Astrology is not a science and belief in it, to the extent to which it leads people to sometimes act irrationally (e.g. letting it interfere in the life choices of young women and men), can inflict great harm. Scientists have an obligation to combat it.
On November 25 and 26, the alumni association of the Indian Institute of Science (IISc), Bengaluru, had planned to conduct an astrology workshop. Not surprisingly, the event surprised as well as shocked many scientists. IISc is one of India’s oldest modern research institutions. It wields considerable clout as a research and academic body among students, researchers and policymakers alike, and has thus far remained relatively free of political interference.
This made Rameshaiah’s workshop more problematic. By calling astrology a “scientific tool” from within an institution that teaches students, and the people at large, what science is, Rameshaiah had been misusing the name of the IISc to bring credibility to his personal beliefs. More importantly, persons on the outside – on the fence so to speak – could have seen the location of the venue as confirmation of the “scientific validity” of astrology. This was obviously wrong.
As of the morning of October 29, members of the alumni association had got the event cancelled.
However, their work is not done simply because the workshop has not been given space inside the campus. There are many such workshops happening around the country. By Rameshaiah’s own claim, “36 universities around India offer degree courses in astrology” (list). And India is also a free country. Universities can and should serve as spaces where those who are entitled to use those premises (students, faculty, alumni) are not prevented from using them for lawful purposes, even if they are not scientific, so long as they don’t trample on the rights of others or incite hate, violence, etc.
We are paying renewed attention to this workshop because it had been situated at the IISc. In the same vein, we are likely to forget about this problem once it is out of sight. After all, we have been trying to suppress only the symptoms of a fever of superstitions gripping Indians.
In the Indian socio-economic system, it is easier to sink to the bottom than to rise to the top. This is because of the many institutional barriers in one’s way (especially if you also belong to a lower caste), such as lack of access to education, credit, housing, sanitation, employment, good health and, most of all, accountability. In this scenario, there should be no surprise that those who are disadvantaged are not concerned about falsification, which has been scientists’ argument of choice against astrology. Astrology promises the disadvantaged a short way out – no matter how illusory – to the upper strata. It is also worth inspecting how such superstitious beliefs infiltrate these communities. For example, Brahmins have a stranglehold on astrology; to liberate Dalits and others from the idea that astrology is a valid method of anything is, in a sense, a fight against casteism.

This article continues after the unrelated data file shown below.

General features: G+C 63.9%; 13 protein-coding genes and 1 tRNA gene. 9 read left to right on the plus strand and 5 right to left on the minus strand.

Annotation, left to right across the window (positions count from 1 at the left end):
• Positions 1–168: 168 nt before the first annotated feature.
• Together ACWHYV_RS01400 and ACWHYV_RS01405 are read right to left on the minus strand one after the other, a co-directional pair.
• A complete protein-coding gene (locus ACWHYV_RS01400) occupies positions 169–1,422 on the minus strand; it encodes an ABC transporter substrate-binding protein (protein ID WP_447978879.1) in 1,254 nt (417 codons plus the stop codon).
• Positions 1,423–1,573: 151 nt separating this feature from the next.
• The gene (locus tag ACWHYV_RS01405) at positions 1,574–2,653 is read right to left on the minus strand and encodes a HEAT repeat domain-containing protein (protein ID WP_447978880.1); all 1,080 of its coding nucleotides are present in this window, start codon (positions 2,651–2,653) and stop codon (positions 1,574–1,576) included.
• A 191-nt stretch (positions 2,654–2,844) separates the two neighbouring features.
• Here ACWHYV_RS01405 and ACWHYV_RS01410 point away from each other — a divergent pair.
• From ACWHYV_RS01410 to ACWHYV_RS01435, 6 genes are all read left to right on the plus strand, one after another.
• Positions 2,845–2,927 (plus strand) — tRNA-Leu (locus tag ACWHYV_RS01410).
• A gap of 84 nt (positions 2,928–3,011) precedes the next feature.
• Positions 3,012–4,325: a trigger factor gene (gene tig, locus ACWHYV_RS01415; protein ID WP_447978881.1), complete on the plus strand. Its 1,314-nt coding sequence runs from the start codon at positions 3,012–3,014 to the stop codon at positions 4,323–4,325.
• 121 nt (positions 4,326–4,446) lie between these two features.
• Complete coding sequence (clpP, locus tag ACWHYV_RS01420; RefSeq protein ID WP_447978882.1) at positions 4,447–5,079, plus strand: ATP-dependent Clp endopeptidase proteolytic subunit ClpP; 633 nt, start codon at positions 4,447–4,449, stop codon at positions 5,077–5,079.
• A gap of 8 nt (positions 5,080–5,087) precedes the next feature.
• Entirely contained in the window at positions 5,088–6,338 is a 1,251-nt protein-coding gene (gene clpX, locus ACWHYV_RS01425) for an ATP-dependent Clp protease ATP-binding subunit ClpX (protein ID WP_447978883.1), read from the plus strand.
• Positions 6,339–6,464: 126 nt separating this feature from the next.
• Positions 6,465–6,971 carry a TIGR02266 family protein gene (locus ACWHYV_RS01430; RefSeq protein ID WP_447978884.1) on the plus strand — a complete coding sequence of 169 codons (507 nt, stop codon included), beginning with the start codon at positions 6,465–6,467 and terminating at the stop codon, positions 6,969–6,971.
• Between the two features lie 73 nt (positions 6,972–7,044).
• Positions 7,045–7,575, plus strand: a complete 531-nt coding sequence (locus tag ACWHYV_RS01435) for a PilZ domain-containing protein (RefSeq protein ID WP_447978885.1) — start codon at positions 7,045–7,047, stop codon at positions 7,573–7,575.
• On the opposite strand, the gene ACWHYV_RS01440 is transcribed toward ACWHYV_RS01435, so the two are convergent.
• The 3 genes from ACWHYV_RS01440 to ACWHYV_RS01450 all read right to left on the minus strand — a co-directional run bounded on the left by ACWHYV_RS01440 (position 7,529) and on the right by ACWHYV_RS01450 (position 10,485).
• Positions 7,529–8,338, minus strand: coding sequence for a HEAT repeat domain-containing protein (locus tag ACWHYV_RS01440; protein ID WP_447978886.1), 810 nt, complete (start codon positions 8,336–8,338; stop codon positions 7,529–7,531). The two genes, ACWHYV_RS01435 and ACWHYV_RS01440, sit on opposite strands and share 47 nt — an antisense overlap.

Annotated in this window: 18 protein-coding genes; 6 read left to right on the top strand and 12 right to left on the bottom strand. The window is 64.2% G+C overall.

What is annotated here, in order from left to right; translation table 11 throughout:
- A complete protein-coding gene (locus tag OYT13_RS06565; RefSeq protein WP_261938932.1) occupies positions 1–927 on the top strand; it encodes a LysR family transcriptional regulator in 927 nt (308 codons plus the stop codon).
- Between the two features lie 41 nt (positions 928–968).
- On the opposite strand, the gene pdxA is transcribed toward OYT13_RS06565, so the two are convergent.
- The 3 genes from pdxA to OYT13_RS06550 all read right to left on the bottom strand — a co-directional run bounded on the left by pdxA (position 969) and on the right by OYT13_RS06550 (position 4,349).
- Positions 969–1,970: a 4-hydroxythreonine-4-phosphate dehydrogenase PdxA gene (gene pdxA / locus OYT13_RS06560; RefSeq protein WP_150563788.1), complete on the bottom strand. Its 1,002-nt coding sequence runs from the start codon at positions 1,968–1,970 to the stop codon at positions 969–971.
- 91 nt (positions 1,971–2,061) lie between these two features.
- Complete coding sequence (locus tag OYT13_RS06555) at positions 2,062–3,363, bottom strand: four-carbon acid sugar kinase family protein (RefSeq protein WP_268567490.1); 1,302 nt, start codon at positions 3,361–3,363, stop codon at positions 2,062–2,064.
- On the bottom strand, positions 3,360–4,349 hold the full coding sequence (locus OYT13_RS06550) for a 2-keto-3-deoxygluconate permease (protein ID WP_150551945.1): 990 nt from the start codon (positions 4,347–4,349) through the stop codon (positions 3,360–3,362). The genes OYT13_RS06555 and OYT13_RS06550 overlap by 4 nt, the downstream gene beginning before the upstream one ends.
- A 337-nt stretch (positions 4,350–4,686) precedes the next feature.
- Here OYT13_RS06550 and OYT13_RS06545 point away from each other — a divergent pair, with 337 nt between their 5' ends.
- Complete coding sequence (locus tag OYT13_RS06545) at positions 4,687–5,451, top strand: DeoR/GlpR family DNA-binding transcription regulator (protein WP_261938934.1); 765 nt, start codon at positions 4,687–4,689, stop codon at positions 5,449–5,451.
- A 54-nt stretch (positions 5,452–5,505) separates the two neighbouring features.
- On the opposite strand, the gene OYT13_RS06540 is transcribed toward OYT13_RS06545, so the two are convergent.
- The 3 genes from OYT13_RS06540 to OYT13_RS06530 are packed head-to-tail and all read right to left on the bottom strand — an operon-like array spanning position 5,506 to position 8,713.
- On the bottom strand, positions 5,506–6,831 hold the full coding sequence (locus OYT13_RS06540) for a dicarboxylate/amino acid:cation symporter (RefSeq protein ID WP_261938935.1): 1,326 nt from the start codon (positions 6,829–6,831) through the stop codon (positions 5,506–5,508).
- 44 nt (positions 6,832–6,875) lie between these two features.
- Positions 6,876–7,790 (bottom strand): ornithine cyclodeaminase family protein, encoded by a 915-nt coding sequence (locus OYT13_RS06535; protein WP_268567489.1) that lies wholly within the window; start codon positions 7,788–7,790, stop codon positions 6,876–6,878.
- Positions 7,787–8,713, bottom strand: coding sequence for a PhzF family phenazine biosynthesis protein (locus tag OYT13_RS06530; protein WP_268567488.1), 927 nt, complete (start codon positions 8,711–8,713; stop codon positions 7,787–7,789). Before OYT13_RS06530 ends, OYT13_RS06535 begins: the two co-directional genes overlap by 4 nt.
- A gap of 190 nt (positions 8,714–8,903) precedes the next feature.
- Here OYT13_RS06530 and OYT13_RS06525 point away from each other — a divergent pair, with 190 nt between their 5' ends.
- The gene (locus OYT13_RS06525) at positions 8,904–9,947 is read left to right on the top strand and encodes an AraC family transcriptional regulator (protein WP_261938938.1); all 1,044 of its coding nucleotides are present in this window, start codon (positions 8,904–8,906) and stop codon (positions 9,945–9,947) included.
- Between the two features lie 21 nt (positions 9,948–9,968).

But on the other hand, astrology has the potential to siphon limited resources and misappropriate subaltern communities’ means to ‘status’ mobility.
The susceptibility of scientists (or those trained in science) to superstitious beliefs requires even deeper study. There are lots of examples. Scientists at the Indian Space Research Organisation have been known to offer rocket models to deities before an important launch. In 2014, the director of the Defence Research and Development Organisation spent Rs 5 crore to build a silver chariot and offer it to the Alandi temple in Pune. Then there was the IISc workshop. Its convener, Rameshaiah, holds an ME in mechanical engineering from IISc and a PG diploma in patents law from NALSAR. He retired as a scientist from the National Aerospace Laboratories.
Ultimately, what will be more effective in eliminating belief in astrology is not eliminating astrology itself as much as eliminating one’s vulnerability to it. To only talk about eradicating beliefs in pseudoscientific ideas from society is to constantly ignore why these ideas take root. There are many reasons for this, among them education, bureaucracy, politics, culture, etc; pseudoscience thrives in the complex overlap of these factors.
It is easy for scientists to say we should not allow this event on campus, or at all, but unless we have a better understanding of why people among our ranks fall prey to pseudoscience, the problem is never really going to go away. If you push Rameshaiah down, then someone else like him is going to pop up in a difference place.